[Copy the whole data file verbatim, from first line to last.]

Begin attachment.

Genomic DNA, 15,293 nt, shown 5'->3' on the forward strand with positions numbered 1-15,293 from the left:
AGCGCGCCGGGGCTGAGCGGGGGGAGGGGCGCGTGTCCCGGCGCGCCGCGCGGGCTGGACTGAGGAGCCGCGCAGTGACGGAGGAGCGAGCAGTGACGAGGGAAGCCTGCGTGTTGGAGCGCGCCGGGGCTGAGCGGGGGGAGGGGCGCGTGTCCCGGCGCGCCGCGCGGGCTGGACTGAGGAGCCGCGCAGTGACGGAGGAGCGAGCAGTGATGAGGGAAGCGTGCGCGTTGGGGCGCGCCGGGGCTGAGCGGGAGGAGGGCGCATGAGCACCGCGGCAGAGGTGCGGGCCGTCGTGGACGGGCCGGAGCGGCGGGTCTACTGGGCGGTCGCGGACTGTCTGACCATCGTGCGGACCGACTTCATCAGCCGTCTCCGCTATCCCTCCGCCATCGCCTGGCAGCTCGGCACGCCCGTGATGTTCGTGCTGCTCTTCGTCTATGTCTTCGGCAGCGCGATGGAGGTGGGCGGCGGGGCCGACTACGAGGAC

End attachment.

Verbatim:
Genomic DNA, 15,293 nt, shown 5'->3' on the forward strand with positions numbered 1-15,293 from the left:
AGCGCGCCGGGGCTGAGCGGGGGGAGGGGCGCGTGTCCCGGCGCGCCGCGCGGGCTGGACTGAGGAGCCGCGCAGTGACGGAGGAGCGAGCAGTGACGAGGGAAGCCTGCGTGTTGGAGCGCGCCGGGGCTGAGCGGGGGGAGGGGCGCGTGTCCCGGCGCGCCGCGCGGGCTGGACTGAGGAGCCGCGCAGTGACGGAGGAGCGAGCAGTGATGAGGGAAGCGTGCGCGTTGGGGCGCGCCGGGGCTGAGCGGGAGGAGGGCGCATGAGCACCGCGGCAGAGGTGCGGGCCGTCGTGGACGGGCCGGAGCGGCGGGTCTACTGGGCGGTCGCGGACTGTCTGACCATCGTGCGGACCGACTTCATCAGCCGTCTCCGCTATCCCTCCGCCATCGCCTGGCAGCTCGGCACGCCCGTGATGTTCGTGCTGCTCTTCGTCTATGTCTTCGGCAGCGCGATGGAGGTGGGCGGCGGGGCCGACTACGAGGAC